Sofia, 9 September 1996 (RFE/RL) -- The economic situation in Bulgaria is so dire that it risks becoming a disaster of tragic proportions, says President Zhelyu Zhelev
Zhelev, speaking on Bulgarian television last weekend, blamed the ruling ex-communists for the problem. He called on Prime Minister Zhan Videnov to explain the bread shortage and why wages and pensions are so low that people cannot pay for electricity or heating.
Zhelev, a former anti-communist opposition leader, said the situation is so bad that leaders can no longer afford to be diplomatic about it. He said that if people begin dying from hunger and cold this winter, the country's government should be taken before the courts.
Bulgaria's economic situation has seriously deteriorated this year. Inflation has skyrocketed; the national currency, the lev, has plunged in value; and central bank reserves have fallen sharply. Electricity and heating costs have doubled.
Meanwhile, sources at the International Monetary Fund (IMF) say that the seriously ailing Bulgarian banking system has kept Sofia from passing an IMF review, preventing Bulgaria from drawing the second traunch of its stand-by loan.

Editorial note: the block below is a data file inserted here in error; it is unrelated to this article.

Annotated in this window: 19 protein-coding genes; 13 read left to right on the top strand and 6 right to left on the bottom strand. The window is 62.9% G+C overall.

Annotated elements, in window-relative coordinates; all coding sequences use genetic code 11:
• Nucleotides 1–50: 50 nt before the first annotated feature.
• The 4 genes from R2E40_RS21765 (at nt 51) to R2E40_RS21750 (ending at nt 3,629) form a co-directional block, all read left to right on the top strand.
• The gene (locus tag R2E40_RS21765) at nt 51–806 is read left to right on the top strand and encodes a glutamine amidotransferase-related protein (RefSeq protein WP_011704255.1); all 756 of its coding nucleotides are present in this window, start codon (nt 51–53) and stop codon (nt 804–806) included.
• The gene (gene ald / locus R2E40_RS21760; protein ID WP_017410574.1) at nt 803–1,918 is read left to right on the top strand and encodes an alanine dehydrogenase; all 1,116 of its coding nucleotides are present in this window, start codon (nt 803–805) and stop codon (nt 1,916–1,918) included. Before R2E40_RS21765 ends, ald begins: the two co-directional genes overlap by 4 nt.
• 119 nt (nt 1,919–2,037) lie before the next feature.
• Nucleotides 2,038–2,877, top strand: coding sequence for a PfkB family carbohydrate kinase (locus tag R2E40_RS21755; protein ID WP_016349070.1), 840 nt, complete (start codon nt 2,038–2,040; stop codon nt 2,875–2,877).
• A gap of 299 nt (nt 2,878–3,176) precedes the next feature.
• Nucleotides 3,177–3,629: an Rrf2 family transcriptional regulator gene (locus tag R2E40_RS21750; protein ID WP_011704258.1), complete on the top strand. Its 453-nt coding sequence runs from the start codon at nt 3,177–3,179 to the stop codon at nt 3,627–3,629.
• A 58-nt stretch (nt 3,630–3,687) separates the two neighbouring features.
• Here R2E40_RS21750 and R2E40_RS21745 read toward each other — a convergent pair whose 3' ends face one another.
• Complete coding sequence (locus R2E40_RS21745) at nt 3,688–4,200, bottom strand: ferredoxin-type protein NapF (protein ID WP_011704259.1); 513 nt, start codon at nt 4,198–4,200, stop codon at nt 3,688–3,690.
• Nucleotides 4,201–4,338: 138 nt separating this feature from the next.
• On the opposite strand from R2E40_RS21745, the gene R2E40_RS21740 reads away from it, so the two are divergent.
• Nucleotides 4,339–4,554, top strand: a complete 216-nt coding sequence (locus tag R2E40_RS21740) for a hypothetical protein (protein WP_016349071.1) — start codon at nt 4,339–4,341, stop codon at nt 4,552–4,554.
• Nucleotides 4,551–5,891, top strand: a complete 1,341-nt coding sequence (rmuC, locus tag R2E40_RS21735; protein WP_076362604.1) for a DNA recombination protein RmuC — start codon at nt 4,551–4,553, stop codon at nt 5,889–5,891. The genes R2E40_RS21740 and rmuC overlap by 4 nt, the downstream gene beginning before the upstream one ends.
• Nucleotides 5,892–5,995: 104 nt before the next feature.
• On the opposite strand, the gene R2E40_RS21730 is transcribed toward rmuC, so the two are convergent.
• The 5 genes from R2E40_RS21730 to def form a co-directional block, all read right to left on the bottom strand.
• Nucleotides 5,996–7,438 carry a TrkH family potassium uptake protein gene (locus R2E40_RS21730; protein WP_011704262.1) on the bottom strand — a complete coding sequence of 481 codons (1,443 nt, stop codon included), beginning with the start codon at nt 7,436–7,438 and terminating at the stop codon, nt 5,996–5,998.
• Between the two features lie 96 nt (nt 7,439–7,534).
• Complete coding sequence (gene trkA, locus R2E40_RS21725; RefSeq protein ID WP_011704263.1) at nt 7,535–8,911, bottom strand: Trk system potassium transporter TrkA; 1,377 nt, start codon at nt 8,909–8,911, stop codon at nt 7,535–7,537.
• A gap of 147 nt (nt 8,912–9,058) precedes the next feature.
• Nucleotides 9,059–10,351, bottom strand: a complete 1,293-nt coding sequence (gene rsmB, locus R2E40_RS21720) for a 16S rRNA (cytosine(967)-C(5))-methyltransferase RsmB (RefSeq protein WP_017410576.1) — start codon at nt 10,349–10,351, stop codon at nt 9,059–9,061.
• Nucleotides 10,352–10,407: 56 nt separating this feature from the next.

An IMF review mission was in Sofia the last two weeks of August and team leader Anne McGuirk told reporters in the Bulgarian capital that the IMF was concerned over the deteriorating lev, the country's banking system and the slow pace of privatization.
An IMF spokesman would not discuss the review mission's report, but acknowledged that without a successful review, Bulgaria is not eligible to apply for the second drawing of around $116.7 million.
The fund approved an unusually long 20-month stand-by loan for Bulgaria in July which totaled about $582 million to support Sofia's 1996-1997 reform and stabilization program. As a reward for strong reform measures already implemented, the fund allowed Bulgaria to draw up to 40 percent of the credit in the first two months of operations.
The first drawing of $116.7 million was disbursed when the loan was signed in late July, but the release of the second $116.7 million traunch required a positive review, which IMF sources say was not given.